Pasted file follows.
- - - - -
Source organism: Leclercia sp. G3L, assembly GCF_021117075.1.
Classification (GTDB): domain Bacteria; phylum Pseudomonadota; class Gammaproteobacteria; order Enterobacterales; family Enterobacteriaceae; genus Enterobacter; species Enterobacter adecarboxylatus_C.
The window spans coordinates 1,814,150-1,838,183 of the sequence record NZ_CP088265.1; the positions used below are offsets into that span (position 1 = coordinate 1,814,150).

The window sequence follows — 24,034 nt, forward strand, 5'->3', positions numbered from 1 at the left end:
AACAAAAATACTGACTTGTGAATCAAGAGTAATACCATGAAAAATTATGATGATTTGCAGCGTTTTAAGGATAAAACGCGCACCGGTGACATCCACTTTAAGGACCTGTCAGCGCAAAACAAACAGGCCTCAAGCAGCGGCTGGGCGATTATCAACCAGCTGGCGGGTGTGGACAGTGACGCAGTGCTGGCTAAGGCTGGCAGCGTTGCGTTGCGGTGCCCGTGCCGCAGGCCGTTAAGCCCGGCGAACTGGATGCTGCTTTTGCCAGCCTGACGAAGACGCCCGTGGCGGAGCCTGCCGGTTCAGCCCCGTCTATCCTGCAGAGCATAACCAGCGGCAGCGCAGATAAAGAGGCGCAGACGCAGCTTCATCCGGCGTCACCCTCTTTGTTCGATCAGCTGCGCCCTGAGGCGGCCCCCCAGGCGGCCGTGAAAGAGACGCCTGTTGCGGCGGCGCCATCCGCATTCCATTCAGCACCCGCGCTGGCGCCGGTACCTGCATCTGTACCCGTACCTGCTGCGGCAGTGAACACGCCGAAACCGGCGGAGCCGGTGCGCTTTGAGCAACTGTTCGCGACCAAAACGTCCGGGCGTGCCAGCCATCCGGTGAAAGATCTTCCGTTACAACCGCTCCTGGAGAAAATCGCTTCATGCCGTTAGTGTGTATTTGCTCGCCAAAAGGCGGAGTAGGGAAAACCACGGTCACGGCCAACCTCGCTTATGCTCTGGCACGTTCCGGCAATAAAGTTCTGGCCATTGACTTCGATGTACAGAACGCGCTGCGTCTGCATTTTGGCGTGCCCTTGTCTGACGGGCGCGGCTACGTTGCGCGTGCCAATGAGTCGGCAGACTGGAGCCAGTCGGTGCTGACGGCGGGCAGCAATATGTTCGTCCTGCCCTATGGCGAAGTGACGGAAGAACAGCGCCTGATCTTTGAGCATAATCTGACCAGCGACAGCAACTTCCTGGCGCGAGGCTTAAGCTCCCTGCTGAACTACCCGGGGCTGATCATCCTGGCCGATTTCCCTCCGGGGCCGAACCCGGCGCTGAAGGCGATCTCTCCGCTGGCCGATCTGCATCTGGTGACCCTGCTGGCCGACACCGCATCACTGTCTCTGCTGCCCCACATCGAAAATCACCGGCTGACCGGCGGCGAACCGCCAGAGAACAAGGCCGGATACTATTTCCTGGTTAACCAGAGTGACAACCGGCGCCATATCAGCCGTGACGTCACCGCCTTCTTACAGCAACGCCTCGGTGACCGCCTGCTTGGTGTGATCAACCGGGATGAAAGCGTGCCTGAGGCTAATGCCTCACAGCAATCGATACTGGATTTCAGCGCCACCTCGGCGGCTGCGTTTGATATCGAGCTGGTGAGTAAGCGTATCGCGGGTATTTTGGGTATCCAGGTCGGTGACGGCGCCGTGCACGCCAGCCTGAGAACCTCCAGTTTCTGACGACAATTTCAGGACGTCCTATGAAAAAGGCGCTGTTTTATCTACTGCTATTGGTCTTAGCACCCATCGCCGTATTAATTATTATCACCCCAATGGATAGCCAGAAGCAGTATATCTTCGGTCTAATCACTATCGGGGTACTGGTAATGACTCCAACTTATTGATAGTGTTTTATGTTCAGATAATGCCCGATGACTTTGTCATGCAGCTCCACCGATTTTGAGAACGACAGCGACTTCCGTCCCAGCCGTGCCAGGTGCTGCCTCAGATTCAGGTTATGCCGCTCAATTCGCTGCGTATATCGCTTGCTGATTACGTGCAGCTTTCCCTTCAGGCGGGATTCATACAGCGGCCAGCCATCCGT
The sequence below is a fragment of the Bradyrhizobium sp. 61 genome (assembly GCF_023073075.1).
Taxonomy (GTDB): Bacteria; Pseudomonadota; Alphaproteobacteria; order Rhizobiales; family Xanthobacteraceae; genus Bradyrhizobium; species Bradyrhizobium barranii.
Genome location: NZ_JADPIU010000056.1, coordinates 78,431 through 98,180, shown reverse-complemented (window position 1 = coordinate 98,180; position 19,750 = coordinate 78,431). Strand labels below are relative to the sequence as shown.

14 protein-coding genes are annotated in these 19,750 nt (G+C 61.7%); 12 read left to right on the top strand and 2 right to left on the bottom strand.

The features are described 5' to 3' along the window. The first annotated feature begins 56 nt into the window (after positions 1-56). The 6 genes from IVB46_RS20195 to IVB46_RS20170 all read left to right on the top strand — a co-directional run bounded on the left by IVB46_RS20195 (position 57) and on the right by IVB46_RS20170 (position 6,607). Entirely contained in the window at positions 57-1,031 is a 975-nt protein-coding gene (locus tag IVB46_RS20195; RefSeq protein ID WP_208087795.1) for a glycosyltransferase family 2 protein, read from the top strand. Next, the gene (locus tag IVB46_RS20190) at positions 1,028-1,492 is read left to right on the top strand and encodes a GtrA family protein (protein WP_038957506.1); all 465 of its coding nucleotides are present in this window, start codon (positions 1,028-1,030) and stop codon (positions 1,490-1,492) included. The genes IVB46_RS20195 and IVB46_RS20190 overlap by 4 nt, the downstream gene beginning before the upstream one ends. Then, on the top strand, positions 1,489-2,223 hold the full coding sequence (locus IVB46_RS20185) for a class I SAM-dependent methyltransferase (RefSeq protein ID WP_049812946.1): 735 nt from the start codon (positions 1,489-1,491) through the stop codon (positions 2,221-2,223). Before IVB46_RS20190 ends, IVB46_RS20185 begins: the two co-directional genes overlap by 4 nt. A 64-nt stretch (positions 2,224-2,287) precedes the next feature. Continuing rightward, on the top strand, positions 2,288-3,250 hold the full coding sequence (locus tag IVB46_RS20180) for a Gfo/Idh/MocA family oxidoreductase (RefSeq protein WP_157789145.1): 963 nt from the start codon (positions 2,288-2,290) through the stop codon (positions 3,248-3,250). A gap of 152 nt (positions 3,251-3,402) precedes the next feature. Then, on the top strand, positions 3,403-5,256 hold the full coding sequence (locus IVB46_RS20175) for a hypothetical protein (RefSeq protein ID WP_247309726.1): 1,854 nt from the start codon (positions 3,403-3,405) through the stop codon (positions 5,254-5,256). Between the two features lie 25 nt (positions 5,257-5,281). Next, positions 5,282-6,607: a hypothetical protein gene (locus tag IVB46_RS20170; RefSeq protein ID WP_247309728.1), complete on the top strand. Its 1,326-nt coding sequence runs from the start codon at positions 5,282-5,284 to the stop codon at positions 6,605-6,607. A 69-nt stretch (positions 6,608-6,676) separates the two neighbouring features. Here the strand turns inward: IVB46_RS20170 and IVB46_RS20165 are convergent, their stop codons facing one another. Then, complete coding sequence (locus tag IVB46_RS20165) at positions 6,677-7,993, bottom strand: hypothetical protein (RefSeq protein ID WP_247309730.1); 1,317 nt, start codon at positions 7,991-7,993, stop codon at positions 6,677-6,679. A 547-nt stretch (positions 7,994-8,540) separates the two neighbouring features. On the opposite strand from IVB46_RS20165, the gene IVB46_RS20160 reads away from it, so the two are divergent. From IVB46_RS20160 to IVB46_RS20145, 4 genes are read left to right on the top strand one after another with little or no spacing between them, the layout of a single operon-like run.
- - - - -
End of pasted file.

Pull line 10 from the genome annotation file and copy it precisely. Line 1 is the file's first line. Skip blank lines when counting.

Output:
The features are described 5' to 3' along the window. The first annotated feature begins 56 nt into the window (after positions 1-56). The 6 genes from IVB46_RS20195 to IVB46_RS20170 all read left to right on the top strand — a co-directional run bounded on the left by IVB46_RS20195 (position 57) and on the right by IVB46_RS20170 (position 6,607). Entirely contained in the window at positions 57-1,031 is a 975-nt protein-coding gene (locus tag IVB46_RS20195; RefSeq protein ID WP_208087795.1) for a glycosyltransferase family 2 protein, read from the top strand. Next, the gene (locus tag IVB46_RS20190) at positions 1,028-1,492 is read left to right on the top strand and encodes a GtrA family protein (protein WP_038957506.1); all 465 of its coding nucleotides are present in this window, start codon (positions 1,028-1,030) and stop codon (positions 1,490-1,492) included. The genes IVB46_RS20195 and IVB46_RS20190 overlap by 4 nt, the downstream gene beginning before the upstream one ends. Then, on the top strand, positions 1,489-2,223 hold the full coding sequence (locus IVB46_RS20185) for a class I SAM-dependent methyltransferase (RefSeq protein ID WP_049812946.1): 735 nt from the start codon (positions 1,489-1,491) through the stop codon (positions 2,221-2,223). Before IVB46_RS20190 ends, IVB46_RS20185 begins: the two co-directional genes overlap by 4 nt. A 64-nt stretch (positions 2,224-2,287) precedes the next feature. Continuing rightward, on the top strand, positions 2,288-3,250 hold the full coding sequence (locus tag IVB46_RS20180) for a Gfo/Idh/MocA family oxidoreductase (RefSeq protein WP_157789145.1): 963 nt from the start codon (positions 2,288-2,290) through the stop codon (positions 3,248-3,250). A gap of 152 nt (positions 3,251-3,402) precedes the next feature. Then, on the top strand, positions 3,403-5,256 hold the full coding sequence (locus IVB46_RS20175) for a hypothetical protein (RefSeq protein ID WP_247309726.1): 1,854 nt from the start codon (positions 3,403-3,405) through the stop codon (positions 5,254-5,256). Between the two features lie 25 nt (positions 5,257-5,281). Next, positions 5,282-6,607: a hypothetical protein gene (locus tag IVB46_RS20170; RefSeq protein ID WP_247309728.1), complete on the top strand. Its 1,326-nt coding sequence runs from the start codon at positions 5,282-5,284 to the stop codon at positions 6,605-6,607. A 69-nt stretch (positions 6,608-6,676) separates the two neighbouring features. Here the strand turns inward: IVB46_RS20170 and IVB46_RS20165 are convergent, their stop codons facing one another. Then, complete coding sequence (locus tag IVB46_RS20165) at positions 6,677-7,993, bottom strand: hypothetical protein (RefSeq protein ID WP_247309730.1); 1,317 nt, start codon at positions 7,991-7,993, stop codon at positions 6,677-6,679. A 547-nt stretch (positions 7,994-8,540) separates the two neighbouring features. On the opposite strand from IVB46_RS20165, the gene IVB46_RS20160 reads away from it, so the two are divergent. From IVB46_RS20160 to IVB46_RS20145, 4 genes are read left to right on the top strand one after another with little or no spacing between them, the layout of a single operon-like run.